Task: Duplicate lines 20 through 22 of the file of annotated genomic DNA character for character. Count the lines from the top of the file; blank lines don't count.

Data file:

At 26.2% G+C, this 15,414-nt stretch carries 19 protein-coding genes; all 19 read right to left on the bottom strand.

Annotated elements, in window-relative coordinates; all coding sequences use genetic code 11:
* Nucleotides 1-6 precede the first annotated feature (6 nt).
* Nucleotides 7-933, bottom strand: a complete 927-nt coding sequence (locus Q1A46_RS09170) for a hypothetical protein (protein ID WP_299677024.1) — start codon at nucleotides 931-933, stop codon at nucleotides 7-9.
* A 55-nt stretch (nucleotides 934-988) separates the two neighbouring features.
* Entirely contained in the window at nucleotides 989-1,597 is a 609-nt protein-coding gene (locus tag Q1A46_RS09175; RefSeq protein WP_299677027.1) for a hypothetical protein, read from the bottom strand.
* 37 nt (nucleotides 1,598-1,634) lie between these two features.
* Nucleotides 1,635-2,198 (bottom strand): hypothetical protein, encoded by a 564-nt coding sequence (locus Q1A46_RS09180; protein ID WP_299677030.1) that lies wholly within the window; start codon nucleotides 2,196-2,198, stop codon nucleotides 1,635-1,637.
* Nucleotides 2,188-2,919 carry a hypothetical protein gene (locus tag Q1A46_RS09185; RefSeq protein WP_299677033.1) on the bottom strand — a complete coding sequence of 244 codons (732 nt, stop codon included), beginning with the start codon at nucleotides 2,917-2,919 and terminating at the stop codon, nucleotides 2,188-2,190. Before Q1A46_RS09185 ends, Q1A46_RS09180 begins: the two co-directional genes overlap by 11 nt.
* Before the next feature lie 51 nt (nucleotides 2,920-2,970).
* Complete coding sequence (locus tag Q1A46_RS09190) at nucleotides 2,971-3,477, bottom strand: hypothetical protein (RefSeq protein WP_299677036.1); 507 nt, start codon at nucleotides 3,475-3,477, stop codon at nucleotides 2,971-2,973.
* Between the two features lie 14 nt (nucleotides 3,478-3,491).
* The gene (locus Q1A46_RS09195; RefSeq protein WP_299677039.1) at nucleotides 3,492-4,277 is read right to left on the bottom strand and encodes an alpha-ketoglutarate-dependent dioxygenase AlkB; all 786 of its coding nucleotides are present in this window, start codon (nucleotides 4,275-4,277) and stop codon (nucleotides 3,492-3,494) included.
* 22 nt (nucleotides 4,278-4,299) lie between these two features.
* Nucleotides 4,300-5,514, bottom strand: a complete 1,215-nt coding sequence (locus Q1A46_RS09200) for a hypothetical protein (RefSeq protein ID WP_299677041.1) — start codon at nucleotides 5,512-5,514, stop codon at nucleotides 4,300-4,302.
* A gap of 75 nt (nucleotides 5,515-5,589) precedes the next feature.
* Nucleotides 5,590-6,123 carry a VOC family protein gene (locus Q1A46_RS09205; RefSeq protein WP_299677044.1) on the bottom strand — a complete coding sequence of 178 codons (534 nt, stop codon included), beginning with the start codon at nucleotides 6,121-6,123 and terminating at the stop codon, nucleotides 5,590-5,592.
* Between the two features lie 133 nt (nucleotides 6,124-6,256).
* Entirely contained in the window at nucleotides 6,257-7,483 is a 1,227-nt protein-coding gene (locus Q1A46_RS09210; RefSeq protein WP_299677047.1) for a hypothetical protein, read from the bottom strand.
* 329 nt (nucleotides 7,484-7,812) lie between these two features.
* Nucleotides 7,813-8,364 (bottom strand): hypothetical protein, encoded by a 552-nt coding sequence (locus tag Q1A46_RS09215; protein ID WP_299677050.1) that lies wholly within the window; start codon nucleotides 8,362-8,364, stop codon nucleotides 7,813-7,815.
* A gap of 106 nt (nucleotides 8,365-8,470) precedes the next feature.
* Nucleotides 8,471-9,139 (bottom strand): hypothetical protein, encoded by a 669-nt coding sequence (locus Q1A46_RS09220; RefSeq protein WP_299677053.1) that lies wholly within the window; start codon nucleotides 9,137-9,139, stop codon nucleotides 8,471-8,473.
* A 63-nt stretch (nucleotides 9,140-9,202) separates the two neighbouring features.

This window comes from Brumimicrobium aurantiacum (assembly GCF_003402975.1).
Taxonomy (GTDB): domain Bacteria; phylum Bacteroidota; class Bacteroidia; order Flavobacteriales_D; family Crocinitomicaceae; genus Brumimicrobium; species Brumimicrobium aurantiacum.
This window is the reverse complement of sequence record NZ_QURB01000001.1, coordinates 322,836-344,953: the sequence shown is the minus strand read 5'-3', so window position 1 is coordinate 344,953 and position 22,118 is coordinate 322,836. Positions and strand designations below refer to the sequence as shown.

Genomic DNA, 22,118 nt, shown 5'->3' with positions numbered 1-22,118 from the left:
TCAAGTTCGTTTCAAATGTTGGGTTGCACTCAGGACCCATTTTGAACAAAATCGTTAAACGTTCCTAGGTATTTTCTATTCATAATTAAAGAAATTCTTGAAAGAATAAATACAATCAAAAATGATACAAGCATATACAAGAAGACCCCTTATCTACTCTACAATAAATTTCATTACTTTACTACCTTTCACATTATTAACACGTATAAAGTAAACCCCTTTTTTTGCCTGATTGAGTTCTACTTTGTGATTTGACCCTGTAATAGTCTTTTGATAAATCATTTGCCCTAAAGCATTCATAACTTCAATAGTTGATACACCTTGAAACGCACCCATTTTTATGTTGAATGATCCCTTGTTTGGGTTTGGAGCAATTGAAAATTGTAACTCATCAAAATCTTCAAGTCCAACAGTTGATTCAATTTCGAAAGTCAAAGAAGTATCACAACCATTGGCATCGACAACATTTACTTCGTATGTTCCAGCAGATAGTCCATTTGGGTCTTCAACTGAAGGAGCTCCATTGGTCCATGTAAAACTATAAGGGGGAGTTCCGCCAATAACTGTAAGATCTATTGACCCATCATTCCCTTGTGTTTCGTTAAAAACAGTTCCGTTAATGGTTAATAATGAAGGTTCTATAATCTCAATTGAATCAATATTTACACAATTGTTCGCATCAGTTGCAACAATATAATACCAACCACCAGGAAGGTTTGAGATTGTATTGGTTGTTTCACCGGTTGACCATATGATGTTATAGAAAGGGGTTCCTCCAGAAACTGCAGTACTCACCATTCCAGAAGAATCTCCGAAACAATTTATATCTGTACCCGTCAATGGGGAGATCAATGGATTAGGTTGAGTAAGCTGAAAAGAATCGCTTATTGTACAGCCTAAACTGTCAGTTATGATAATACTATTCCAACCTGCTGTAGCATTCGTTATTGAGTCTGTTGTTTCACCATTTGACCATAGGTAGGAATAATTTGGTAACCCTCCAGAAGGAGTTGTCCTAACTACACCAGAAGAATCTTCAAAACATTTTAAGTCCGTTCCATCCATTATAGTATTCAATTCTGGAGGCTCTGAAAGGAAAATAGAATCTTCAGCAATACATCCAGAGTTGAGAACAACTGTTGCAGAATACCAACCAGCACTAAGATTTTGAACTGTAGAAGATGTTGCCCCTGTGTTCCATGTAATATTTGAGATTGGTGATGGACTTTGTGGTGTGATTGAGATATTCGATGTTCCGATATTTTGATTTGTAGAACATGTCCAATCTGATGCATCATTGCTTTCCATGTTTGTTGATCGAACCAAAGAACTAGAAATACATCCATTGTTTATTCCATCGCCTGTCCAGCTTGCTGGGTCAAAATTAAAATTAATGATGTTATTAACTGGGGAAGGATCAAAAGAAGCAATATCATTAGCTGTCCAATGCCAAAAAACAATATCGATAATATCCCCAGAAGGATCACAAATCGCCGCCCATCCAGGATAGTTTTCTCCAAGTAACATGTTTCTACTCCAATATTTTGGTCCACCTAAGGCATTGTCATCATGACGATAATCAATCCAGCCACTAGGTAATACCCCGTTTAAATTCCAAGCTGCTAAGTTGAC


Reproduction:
* 329 nt (nucleotides 7,484-7,812) lie between these two features.
* Nucleotides 7,813-8,364 (bottom strand): hypothetical protein, encoded by a 552-nt coding sequence (locus tag Q1A46_RS09215; protein ID WP_299677050.1) that lies wholly within the window; start codon nucleotides 8,362-8,364, stop codon nucleotides 7,813-7,815.
* A gap of 106 nt (nucleotides 8,365-8,470) precedes the next feature.